We live in uncertain times… This is the understatement of January 2022.
Just when it seemed like the classroom was set to return back to some form of normalcy, yet more complications with the COVID-19 pandemic forced many schools back into a remote virtual environment. There seems to be no end in sight, and meanwhile, we seem to be no less divided as a populace than we were a year ago.
Has the malaise of the day begun to affect your classes? If so, it's important to take a moment or two out of your lesson plans to focus on the mental health of your students. Here are four tips for how to prioritize the mental wellbeing of your students during uncertain times.
1. Don't be afraid to address the elephant in the room.
Class is a time where students and educators come together with the common goal of academic growth in a given subject. In theory, the outside world should never directly impact the day's lesson. In practice, however, this is not always easy. During a simpler time, it's easy to temporarily put aside your personal concerns and focus all your energy on the classroom assignments at hand.
But what if a national tragedy has taken place the night before your morning class? Worse still, what if your students have been directly affected by a tragedy within their school? Situations like these are never going to be conducive to a healthy learning environment, especially if you're willing to ignore the complex feelings of your students.
If you sense that your students have all their bandwidth taken up by an elephant in the room, call it out! While you shouldn't force a discussion where it isn't wanted, consider offering a safe space for the students to express their feelings. Perhaps offer to stick around after class in case anyone wants to vent to you privately.
Even if no such discussion takes place, you will make your students feel acknowledged — sometimes, that's enough.
2. Find creative ways to break up your classroom routine.
During uncertain times, maintaining motivation within the classroom can be a challenge for everyone: students and educators alike. It's difficult to keep focused on any given task when the reason for accomplishing the task itself is clouded in uncertainty. This is true for anyone, of course, but it's especially true for teenagers who have more than enough uncertainty to deal with in their daily lives.
If you find that your students are caught in their own collective state of limbo, consider breaking up your own classroom routine. Have you introduced any icebreakers into your lessons lately? Do you typically open your classes with a Do Now problem? If so, have you considered dropping it, or surprising your students with a creative approach to it?
By breaking up the standard flow of your class, you are signaling to your students that you are sensing their lack of energy and are willing to do whatever it takes to engage their minds.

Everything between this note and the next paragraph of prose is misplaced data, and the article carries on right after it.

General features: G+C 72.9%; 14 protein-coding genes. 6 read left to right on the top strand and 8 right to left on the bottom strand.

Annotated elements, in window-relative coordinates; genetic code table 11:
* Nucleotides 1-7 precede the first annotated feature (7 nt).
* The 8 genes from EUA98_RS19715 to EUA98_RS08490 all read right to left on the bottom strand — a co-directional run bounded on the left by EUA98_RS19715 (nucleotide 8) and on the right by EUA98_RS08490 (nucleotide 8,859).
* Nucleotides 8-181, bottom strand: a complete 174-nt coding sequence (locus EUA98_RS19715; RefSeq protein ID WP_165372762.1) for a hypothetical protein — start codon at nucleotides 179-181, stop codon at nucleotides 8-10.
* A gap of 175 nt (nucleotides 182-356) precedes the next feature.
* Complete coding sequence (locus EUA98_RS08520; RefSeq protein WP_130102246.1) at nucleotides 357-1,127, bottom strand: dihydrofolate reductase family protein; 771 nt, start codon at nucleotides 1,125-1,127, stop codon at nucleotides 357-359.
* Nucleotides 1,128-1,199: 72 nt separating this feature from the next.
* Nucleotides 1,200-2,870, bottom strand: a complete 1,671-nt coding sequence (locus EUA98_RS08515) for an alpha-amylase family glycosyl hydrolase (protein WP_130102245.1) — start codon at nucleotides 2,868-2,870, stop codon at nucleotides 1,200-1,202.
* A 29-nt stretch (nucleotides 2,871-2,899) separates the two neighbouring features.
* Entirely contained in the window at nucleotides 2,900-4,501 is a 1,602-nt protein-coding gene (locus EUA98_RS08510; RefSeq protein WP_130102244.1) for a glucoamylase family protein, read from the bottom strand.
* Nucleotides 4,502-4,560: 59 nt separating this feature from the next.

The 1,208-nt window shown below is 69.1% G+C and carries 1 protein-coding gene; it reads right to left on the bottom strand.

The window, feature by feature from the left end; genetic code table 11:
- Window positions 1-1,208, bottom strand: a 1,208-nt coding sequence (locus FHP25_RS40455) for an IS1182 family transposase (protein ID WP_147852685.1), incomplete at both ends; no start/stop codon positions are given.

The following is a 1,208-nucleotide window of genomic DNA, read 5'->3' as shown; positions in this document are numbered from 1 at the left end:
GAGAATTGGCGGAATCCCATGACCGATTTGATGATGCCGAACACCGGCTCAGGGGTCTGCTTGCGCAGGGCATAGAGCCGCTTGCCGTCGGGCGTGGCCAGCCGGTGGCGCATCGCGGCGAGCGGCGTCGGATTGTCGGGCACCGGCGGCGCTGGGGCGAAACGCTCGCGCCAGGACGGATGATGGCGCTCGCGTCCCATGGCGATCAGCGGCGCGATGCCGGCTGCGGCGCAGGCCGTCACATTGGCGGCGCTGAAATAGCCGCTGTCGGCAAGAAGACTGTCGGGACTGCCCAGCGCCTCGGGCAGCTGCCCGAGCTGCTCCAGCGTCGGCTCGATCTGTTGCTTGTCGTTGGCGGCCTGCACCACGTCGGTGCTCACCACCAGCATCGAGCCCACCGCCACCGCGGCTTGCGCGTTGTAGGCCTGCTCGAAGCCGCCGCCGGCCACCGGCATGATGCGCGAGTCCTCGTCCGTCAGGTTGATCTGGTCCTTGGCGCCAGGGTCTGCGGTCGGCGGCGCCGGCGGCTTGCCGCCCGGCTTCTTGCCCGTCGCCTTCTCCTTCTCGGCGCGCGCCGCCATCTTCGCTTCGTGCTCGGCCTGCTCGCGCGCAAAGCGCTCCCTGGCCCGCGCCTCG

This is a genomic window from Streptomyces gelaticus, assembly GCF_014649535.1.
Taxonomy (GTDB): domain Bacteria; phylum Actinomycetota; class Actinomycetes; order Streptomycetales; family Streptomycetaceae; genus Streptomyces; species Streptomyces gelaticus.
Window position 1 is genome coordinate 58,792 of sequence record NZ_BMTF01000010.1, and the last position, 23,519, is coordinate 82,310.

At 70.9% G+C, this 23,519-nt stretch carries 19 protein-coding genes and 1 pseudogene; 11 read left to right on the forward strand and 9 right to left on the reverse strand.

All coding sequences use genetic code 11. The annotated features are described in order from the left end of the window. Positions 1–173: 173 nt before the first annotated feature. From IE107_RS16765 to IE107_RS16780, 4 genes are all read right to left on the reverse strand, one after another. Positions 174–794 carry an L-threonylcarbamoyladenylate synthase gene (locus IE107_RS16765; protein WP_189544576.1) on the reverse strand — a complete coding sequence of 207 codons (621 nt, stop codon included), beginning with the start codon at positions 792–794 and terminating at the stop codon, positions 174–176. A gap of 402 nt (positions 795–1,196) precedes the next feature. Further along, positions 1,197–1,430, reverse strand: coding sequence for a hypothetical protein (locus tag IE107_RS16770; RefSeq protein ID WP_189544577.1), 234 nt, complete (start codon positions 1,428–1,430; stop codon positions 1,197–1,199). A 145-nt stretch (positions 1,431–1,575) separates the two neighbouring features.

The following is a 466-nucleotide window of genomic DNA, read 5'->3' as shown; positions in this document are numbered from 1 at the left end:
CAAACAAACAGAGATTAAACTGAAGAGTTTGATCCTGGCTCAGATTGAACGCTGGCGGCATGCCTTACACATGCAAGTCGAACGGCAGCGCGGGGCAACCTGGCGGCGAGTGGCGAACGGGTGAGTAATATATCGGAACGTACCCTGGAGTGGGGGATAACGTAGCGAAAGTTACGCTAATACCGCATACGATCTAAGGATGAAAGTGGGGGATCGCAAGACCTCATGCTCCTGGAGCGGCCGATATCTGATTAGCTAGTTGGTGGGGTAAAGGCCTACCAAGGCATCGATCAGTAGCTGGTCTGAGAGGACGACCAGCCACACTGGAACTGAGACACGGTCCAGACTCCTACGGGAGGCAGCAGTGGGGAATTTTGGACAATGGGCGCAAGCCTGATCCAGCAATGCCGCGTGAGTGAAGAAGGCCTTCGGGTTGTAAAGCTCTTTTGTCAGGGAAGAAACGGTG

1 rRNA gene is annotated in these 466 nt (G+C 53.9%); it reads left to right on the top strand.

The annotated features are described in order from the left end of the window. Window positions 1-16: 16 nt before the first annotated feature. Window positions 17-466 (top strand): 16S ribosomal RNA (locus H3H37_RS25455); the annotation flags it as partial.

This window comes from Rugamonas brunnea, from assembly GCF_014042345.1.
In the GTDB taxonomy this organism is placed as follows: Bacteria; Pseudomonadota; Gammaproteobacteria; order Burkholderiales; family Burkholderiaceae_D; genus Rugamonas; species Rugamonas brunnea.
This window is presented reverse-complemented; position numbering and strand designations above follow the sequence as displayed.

3. Introduce breathing exercises to start your classes.
What's a quick way for everybody to relieve stress? A little bit of deep breathing. Are you faced with a student roster brimming with academic anxiety? Well, have you considered introducing this into your classrooms?
This suggestion may not take in every classroom environment, but much like meditation, breathing exercises have been shown to reduce stress and improve moods in students who are likely coming into your classes feeling anxious and overwhelmed. This shouldn't take up a significant amount of the lesson, of course, but even spending a minute or two on deep breathing will go a long way toward shaking off some of the stressors that an uncertain time can bring about in young people.
4. Be willing to be vulnerable in front of your students.
It goes without saying that your students are human beings, hence the need to think about and prioritize their mental wellbeing in times of uncertainty. But don't forget that there's another human being you need to keep in mind: yourself.
An outstanding educator is one who is able to connect with their students on a deeper emotional level, inspiring them to invest their energy in learning and developing themselves beyond the walls of the classroom. This connection cannot happen if the educator is emotionally guarded or unwilling to allow vulnerability into the lesson plan.
So if these uncertain times are affecting you as well, don't be afraid to share your feelings with your students. While their mental health needs to remain the priority, your own mental health should never be ignored. Your students will trust you more if you allow yourself to express how you feel; they will relate to you, and through that, they can find their own strength to carry on. Best of all, you will gain more strength through watching their strength blossom. This beautiful feedback loop is its own reward during any and all uncertain times.